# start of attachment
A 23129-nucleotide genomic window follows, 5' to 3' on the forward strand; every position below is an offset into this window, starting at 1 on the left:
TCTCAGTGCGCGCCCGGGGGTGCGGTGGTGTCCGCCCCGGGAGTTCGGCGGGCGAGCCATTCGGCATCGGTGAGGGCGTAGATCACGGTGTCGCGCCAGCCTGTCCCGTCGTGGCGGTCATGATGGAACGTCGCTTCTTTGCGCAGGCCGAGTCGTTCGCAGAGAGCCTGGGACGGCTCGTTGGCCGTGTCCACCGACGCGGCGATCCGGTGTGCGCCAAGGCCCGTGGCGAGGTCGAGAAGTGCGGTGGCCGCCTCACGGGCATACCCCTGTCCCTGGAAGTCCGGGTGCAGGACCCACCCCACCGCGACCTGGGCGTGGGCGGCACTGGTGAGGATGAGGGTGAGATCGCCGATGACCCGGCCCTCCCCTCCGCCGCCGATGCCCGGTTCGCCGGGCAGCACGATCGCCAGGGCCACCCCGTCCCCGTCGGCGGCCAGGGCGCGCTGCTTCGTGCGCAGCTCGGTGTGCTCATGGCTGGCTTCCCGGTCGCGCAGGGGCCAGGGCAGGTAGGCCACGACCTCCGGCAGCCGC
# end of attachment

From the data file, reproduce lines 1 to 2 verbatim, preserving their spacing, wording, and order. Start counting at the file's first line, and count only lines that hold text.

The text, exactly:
A 23129-nucleotide genomic window follows, 5' to 3' on the forward strand; every position below is an offset into this window, starting at 1 on the left:
TCTCAGTGCGCGCCCGGGGGTGCGGTGGTGTCCGCCCCGGGAGTTCGGCGGGCGAGCCATTCGGCATCGGTGAGGGCGTAGATCACGGTGTCGCGCCAGCCTGTCCCGTCGTGGCGGTCATGATGGAACGTCGCTTCTTTGCGCAGGCCGAGTCGTTCGCAGAGAGCCTGGGACGGCTCGTTGGCCGTGTCCACCGACGCGGCGATCCGGTGTGCGCCAAGGCCCGTGGCGAGGTCGAGAAGTGCGGTGGCCGCCTCACGGGCATACCCCTGTCCCTGGAAGTCCGGGTGCAGGACCCACCCCACCGCGACCTGGGCGTGGGCGGCACTGGTGAGGATGAGGGTGAGATCGCCGATGACCCGGCCCTCCCCTCCGCCGCCGATGCCCGGTTCGCCGGGCAGCACGATCGCCAGGGCCACCCCGTCCCCGTCGGCGGCCAGGGCGCGCTGCTTCGTGCGCAGCTCGGTGTGCTCATGGCTGGCTTCCCGGTCGCGCAGGGGCCAGGGCAGGTAGGCCACGACCTCCGGCAGCCGC